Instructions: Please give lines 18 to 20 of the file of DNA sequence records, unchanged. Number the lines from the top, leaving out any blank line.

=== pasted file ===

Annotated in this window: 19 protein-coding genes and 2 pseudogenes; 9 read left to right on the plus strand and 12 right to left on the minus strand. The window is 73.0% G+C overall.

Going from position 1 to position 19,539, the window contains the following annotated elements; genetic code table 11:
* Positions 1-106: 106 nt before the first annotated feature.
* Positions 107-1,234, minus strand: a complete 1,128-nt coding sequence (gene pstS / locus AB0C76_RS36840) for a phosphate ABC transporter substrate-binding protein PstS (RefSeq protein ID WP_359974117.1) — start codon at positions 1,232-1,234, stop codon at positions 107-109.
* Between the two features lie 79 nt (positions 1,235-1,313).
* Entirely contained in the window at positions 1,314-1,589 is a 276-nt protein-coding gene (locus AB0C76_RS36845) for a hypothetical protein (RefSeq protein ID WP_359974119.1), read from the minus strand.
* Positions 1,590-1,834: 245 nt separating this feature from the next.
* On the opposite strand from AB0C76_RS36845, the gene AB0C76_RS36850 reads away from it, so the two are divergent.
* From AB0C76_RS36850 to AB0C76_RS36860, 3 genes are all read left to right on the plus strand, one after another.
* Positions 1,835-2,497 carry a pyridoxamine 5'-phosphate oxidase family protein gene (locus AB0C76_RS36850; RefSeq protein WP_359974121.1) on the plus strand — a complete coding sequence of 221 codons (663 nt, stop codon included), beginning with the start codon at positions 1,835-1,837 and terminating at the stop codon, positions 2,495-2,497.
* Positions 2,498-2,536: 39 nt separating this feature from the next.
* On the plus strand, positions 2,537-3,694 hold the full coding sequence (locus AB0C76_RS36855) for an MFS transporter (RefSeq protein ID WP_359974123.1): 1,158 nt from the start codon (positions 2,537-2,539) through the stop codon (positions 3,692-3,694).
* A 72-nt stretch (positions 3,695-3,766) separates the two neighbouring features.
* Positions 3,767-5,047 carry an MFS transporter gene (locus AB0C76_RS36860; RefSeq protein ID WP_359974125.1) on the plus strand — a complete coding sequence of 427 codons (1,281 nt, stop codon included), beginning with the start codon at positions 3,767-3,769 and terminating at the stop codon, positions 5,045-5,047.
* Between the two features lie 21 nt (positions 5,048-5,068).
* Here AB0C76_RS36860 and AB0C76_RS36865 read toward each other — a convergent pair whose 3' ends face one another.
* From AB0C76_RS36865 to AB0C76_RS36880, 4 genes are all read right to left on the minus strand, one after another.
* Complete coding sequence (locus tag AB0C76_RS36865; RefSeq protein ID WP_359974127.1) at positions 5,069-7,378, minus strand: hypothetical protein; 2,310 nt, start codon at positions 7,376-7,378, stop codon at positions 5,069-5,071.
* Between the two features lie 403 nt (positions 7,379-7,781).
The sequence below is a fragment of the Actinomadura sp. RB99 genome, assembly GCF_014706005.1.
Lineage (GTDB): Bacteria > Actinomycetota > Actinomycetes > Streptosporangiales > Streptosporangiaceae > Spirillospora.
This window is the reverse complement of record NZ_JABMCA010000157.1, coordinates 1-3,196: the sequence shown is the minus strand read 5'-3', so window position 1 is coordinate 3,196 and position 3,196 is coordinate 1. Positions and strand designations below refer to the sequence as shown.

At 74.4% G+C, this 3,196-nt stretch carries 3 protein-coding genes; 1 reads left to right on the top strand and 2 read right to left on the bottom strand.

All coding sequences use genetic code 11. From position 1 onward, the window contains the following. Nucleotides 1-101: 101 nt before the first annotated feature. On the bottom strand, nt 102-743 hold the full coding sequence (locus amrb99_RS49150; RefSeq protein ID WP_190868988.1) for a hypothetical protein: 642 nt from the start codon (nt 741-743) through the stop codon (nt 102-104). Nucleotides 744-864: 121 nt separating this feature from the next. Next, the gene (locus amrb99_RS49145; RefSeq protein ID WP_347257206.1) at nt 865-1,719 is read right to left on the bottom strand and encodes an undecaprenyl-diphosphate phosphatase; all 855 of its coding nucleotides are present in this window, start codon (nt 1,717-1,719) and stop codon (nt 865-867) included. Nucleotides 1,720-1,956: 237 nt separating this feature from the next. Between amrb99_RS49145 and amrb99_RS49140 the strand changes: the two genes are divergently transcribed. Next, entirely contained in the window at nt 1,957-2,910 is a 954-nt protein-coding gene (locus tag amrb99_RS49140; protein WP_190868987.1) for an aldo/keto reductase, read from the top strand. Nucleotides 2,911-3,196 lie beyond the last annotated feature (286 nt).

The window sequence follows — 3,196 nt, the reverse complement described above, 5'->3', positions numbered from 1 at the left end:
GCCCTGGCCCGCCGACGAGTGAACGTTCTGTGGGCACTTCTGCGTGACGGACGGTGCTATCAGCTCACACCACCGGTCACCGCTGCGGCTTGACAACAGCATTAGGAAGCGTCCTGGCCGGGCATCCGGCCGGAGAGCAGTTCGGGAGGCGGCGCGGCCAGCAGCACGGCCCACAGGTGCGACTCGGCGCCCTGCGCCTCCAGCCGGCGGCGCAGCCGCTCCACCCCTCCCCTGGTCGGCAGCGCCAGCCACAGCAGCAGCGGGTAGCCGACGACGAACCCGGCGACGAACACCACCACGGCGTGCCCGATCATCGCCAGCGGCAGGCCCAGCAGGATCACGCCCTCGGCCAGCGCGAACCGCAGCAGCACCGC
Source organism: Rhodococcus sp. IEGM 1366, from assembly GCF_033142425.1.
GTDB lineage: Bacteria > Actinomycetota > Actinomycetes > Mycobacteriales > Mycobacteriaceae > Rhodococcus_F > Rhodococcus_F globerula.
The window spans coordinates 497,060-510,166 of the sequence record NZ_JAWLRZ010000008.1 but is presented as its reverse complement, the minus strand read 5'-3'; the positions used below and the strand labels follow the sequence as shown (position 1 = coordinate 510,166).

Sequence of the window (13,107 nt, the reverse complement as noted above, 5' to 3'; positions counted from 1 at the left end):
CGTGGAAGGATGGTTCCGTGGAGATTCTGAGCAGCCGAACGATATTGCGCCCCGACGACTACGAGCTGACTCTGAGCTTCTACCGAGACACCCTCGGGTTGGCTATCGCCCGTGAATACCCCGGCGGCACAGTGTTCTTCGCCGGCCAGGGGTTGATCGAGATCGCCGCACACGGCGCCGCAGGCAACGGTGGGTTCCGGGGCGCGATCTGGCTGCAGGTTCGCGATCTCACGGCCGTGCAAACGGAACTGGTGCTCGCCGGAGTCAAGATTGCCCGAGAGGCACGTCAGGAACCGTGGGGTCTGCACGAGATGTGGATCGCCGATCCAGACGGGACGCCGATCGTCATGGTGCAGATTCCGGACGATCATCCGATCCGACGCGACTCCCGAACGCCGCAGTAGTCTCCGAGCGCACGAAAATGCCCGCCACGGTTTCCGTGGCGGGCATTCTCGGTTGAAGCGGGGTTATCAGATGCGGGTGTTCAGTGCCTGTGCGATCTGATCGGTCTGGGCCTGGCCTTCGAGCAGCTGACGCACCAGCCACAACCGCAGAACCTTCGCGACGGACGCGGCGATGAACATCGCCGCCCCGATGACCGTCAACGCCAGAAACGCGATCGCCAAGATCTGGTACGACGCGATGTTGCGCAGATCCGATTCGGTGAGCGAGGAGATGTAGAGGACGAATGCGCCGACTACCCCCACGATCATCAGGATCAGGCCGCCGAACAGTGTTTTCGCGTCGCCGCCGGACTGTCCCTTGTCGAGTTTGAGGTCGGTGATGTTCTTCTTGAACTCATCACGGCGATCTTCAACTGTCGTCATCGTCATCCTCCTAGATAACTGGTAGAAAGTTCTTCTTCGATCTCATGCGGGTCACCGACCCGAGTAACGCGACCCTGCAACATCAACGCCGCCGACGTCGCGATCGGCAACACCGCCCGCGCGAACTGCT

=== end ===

* Complete coding sequence (locus tag AB0C76_RS36865; RefSeq protein ID WP_359974127.1) at positions 5,069-7,378, minus strand: hypothetical protein; 2,310 nt, start codon at positions 7,376-7,378, stop codon at positions 5,069-5,071.
* Between the two features lie 403 nt (positions 7,379-7,781).
The sequence below is a fragment of the Actinomadura sp. RB99 genome, assembly GCF_014706005.1.